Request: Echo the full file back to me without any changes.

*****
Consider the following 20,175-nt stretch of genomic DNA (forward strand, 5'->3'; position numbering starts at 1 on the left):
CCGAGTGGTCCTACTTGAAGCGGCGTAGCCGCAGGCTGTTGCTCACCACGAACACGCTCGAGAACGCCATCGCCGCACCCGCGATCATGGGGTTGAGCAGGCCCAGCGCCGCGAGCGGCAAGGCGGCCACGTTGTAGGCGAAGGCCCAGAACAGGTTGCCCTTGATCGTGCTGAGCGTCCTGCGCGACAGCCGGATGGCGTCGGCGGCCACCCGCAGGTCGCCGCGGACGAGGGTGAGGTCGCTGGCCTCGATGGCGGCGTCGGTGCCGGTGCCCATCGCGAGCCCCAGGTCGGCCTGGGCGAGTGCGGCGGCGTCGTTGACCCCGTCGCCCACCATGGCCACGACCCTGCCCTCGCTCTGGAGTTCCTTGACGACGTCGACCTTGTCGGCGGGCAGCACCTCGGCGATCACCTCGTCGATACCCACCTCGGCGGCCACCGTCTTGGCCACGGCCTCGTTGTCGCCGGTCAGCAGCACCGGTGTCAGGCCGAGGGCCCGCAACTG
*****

Consider the following 20,175-nt stretch of genomic DNA (forward strand, 5'->3'; position numbering starts at 1 on the left):
CCGAGTGGTCCTACTTGAAGCGGCGTAGCCGCAGGCTGTTGCTCACCACGAACACGCTCGAGAACGCCATCGCCGCACCCGCGATCATGGGGTTGAGCAGGCCCAGCGCCGCGAGCGGCAAGGCGGCCACGTTGTAGGCGAAGGCCCAGAACAGGTTGCCCTTGATCGTGCTGAGCGTCCTGCGCGACAGCCGGATGGCGTCGGCGGCCACCCGCAGGTCGCCGCGGACGAGGGTGAGGTCGCTGGCCTCGATGGCGGCGTCGGTGCCGGTGCCCATCGCGAGCCCCAGGTCGGCCTGGGCGAGTGCGGCGGCGTCGTTGACCCCGTCGCCCACCATGGCCACGACCCTGCCCTCGCTCTGGAGTTCCTTGACGACGTCGACCTTGTCGGCGGGCAGCACCTCGGCGATCACCTCGTCGATACCCACCTCGGCGGCCACCGTCTTGGCCACGGCCTCGTTGTCGCCGGTCAGCAGCACCGGTGTCAGGCCGAGGGCCCGCAACTG